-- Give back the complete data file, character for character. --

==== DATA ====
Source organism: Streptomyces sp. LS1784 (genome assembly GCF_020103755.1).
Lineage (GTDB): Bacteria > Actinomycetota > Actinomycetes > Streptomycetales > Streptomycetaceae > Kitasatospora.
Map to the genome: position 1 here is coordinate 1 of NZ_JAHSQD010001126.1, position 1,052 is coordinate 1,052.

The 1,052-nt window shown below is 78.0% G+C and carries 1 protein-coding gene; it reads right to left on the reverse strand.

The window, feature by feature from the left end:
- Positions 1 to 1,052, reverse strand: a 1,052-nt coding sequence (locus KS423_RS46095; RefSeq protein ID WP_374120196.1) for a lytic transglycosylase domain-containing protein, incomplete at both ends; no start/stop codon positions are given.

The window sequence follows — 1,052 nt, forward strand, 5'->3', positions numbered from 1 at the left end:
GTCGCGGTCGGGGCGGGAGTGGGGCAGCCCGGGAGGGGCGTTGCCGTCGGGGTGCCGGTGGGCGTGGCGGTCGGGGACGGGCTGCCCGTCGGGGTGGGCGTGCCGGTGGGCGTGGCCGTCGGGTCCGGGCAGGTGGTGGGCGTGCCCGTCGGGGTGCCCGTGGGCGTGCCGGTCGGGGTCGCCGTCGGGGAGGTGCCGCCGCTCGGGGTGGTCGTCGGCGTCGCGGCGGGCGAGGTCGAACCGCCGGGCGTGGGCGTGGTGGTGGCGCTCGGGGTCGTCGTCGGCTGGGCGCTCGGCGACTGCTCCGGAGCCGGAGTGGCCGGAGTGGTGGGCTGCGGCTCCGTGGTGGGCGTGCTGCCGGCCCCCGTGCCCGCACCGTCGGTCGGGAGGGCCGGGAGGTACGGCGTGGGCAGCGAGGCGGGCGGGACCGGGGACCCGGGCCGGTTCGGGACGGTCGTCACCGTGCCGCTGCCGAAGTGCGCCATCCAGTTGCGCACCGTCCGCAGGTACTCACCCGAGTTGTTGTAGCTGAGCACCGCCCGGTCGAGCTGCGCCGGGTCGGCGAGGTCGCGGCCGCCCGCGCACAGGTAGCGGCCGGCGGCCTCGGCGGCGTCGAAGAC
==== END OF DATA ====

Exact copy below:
Source organism: Streptomyces sp. LS1784 (genome assembly GCF_020103755.1).
Lineage (GTDB): Bacteria > Actinomycetota > Actinomycetes > Streptomycetales > Streptomycetaceae > Kitasatospora.
Map to the genome: position 1 here is coordinate 1 of NZ_JAHSQD010001126.1, position 1,052 is coordinate 1,052.

The 1,052-nt window shown below is 78.0% G+C and carries 1 protein-coding gene; it reads right to left on the reverse strand.

The window, feature by feature from the left end:
- Positions 1 to 1,052, reverse strand: a 1,052-nt coding sequence (locus KS423_RS46095; RefSeq protein ID WP_374120196.1) for a lytic transglycosylase domain-containing protein, incomplete at both ends; no start/stop codon positions are given.

The window sequence follows — 1,052 nt, forward strand, 5'->3', positions numbered from 1 at the left end:
GTCGCGGTCGGGGCGGGAGTGGGGCAGCCCGGGAGGGGCGTTGCCGTCGGGGTGCCGGTGGGCGTGGCGGTCGGGGACGGGCTGCCCGTCGGGGTGGGCGTGCCGGTGGGCGTGGCCGTCGGGTCCGGGCAGGTGGTGGGCGTGCCCGTCGGGGTGCCCGTGGGCGTGCCGGTCGGGGTCGCCGTCGGGGAGGTGCCGCCGCTCGGGGTGGTCGTCGGCGTCGCGGCGGGCGAGGTCGAACCGCCGGGCGTGGGCGTGGTGGTGGCGCTCGGGGTCGTCGTCGGCTGGGCGCTCGGCGACTGCTCCGGAGCCGGAGTGGCCGGAGTGGTGGGCTGCGGCTCCGTGGTGGGCGTGCTGCCGGCCCCCGTGCCCGCACCGTCGGTCGGGAGGGCCGGGAGGTACGGCGTGGGCAGCGAGGCGGGCGGGACCGGGGACCCGGGCCGGTTCGGGACGGTCGTCACCGTGCCGCTGCCGAAGTGCGCCATCCAGTTGCGCACCGTCCGCAGGTACTCACCCGAGTTGTTGTAGCTGAGCACCGCCCGGTCGAGCTGCGCCGGGTCGGCGAGGTCGCGGCCGCCCGCGCACAGGTAGCGGCCGGCGGCCTCGGCGGCGTCGAAGAC